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February 26, 2021 3 min read

Author: Noah Kennedy White (@mainly_discus)

The American Dream has become an increasingly popular topic of discussion recently; whether or not it’s achievable, and whether it was ever truly achievable for large swaths of the American populace. While the realities of anyone born into poverty are far from a dream, it would be hard to argue that Charley Pride didn’t live something close to an American dream. 

Pride was born in 1934 to sharecroppers in Sledge, Mississippi. Charley grew up working the fields with his parents, and used his earnings from picking cotton to buy his first guitar when he was only 14 years old. Pride had a lifelong passion for baseball, which developed into professional aspirations and led him to leave Mississippi for Memphis to pitch for the Memphis Red Sox of the Negro Leagues. While not quite a five-tool player, Pride was known for having a useful curveball. 

Two years later, Pride stopped pitching to join the U.S. Army for a short stint of military service. In 1958, Pride was discharged from the army and married his wife, Rozene. The couple moved to Montana where Pride continued chasing his dream of playing professional baseball. Pride worked at a smelting plant in Helena while playing semi-pro ball on the plant’s team. Despite not seriously pursuing music yet, Pride began singing before games to make a few extra dollars. He was eventually noticed by two country singers, Red Sovine and Red Foley, who convinced him to aim for a career in music. 

Pride initially had little success, but in 1965, producer Jack Clement supervised a session of Pride’s and helped get him signed to RCA. Initially, RCA hid his race, sending tapes of his recordings without the regular publicity photos that are normally included in demo packages. Pride’s third single, “Just Between You and Me,” was his first success, releasing in 1967 and reaching the country Top 10 charts. Over the course of his career, Pride would go on to record more than 60 top 10 tracks in his career, cementing his place as country music’s first Black superstar.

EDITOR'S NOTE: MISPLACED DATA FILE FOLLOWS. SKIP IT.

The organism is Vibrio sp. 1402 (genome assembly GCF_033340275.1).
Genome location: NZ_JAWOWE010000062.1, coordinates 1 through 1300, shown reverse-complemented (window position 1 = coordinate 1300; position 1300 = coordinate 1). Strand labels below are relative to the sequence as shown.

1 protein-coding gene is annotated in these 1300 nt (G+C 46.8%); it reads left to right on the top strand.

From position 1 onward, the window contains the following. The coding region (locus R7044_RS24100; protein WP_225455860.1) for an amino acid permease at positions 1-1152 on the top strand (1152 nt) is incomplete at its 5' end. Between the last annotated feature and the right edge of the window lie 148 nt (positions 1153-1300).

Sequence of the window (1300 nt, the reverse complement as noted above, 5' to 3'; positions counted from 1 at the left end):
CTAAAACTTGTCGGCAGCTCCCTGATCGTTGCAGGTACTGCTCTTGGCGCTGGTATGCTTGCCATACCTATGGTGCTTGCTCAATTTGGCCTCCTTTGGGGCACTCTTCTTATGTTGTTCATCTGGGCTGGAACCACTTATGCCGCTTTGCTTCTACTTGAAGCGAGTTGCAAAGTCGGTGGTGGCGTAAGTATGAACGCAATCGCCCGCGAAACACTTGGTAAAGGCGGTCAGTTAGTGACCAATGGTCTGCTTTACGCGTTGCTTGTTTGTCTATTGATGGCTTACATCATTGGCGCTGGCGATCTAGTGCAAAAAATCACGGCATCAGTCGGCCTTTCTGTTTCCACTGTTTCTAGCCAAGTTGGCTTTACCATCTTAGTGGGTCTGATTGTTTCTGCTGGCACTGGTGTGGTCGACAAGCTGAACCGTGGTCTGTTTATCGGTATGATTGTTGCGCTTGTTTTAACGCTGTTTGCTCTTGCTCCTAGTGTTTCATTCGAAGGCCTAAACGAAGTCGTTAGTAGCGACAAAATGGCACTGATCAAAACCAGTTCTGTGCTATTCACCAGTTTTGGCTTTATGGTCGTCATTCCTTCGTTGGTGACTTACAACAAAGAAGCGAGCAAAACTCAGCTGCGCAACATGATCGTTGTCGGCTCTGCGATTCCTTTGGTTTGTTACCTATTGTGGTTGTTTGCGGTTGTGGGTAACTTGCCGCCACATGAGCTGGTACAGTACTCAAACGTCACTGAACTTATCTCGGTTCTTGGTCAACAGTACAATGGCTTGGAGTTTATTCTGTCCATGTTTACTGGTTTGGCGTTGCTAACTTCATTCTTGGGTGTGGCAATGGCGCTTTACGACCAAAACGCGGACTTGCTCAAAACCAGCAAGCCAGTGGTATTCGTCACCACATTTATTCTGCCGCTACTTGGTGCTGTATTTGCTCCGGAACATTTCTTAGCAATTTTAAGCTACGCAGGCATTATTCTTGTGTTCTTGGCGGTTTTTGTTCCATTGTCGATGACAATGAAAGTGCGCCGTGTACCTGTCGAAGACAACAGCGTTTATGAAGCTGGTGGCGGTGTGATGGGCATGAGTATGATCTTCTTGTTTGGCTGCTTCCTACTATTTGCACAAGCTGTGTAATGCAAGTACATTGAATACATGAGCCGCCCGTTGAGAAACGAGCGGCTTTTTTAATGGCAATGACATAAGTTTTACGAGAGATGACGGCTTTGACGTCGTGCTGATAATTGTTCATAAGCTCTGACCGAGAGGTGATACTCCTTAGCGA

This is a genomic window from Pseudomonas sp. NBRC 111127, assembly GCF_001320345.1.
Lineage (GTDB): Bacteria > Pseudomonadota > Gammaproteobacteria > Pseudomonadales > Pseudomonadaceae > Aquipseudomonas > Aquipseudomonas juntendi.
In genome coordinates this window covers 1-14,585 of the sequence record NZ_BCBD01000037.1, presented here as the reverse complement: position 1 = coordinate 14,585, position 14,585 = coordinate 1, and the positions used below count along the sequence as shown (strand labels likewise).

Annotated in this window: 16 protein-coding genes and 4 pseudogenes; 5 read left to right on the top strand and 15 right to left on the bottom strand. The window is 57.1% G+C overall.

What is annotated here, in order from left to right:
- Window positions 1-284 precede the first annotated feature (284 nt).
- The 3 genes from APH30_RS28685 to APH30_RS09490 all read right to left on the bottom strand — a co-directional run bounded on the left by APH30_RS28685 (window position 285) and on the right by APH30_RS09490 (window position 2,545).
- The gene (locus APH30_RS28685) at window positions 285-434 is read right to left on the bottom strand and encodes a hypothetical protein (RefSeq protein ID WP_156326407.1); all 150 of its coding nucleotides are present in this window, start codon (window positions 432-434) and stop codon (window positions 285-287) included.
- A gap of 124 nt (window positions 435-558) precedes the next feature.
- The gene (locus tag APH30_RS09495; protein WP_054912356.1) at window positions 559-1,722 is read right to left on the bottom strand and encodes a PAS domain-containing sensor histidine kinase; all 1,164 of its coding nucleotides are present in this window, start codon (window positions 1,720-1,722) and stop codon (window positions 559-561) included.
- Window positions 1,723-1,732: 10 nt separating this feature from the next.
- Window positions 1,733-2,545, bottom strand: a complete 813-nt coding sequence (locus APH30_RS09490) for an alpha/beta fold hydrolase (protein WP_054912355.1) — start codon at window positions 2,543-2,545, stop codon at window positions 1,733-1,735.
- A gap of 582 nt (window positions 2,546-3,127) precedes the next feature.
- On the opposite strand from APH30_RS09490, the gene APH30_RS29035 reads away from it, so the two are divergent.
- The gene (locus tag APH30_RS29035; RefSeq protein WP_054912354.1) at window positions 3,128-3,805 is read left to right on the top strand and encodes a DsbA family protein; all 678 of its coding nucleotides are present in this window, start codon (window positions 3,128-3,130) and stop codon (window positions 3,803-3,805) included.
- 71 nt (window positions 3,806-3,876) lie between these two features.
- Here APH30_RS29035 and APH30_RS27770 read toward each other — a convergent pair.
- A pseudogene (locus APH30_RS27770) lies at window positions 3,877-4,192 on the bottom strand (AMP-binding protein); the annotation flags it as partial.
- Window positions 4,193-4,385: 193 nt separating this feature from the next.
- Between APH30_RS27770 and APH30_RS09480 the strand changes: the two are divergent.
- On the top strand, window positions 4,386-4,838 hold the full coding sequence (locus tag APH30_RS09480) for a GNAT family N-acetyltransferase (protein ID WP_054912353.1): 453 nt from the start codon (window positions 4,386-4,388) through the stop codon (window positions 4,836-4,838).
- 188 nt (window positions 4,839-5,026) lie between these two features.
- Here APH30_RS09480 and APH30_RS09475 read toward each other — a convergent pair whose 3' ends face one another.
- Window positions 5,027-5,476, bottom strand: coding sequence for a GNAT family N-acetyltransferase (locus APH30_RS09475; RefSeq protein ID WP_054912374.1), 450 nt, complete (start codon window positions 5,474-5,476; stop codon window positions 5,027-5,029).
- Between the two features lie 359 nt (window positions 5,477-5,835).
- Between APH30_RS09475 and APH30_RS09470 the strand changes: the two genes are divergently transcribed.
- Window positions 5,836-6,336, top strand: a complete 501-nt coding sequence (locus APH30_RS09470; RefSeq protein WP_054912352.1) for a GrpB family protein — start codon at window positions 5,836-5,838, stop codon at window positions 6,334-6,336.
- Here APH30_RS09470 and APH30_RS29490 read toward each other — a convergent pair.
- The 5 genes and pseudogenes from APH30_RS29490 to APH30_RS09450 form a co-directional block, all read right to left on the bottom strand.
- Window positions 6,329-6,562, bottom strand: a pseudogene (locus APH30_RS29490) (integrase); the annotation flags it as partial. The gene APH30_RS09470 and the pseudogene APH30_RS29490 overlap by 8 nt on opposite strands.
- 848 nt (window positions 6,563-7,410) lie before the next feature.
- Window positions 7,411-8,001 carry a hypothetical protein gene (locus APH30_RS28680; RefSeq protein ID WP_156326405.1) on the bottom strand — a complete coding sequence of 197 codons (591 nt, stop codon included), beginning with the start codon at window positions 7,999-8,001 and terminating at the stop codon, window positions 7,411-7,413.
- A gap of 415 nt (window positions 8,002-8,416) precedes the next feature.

In an overwhelmingly white genre, Pride gained respect from radio and industry standard-bearers. 1971 was a banner year for Pride, when “Kiss an Angel Good Morning” netted him his 8th country no. 1 single, as well as contributing to his winning Male Vocalist of the Year and Entertainer of the Year from the Country Music Association. He also was awarded two of his three career Grammys that year. In 1993, Pride was made a cast member of the Grand Ole Opry, and was inducted into the Country Music Hall of Fame in 2000. In 2008, he and his brother, Mack, were made honorary draftees of the MLB, along with 28 other past Negro League players. Toward the end of his life, Pride’s achievements and contributions were formally acknowledged. Pride received a Grammy lifetime achievement award in 2017 and was granted the same honor from the Country Music Association in November of 2020. Unfortunately, Charley Pride died in December of 2020 from complications due to Covid-19. 

Charley Pride lived a thoroughly full life. He came from the cotton fields of Mississippi and ended the same century being ushered into the pantheon of greats in a music genre dominated by the whims of white gatekeepers. He is a cornerstone of the story of Black musicians in America, and he should be noted as such. 


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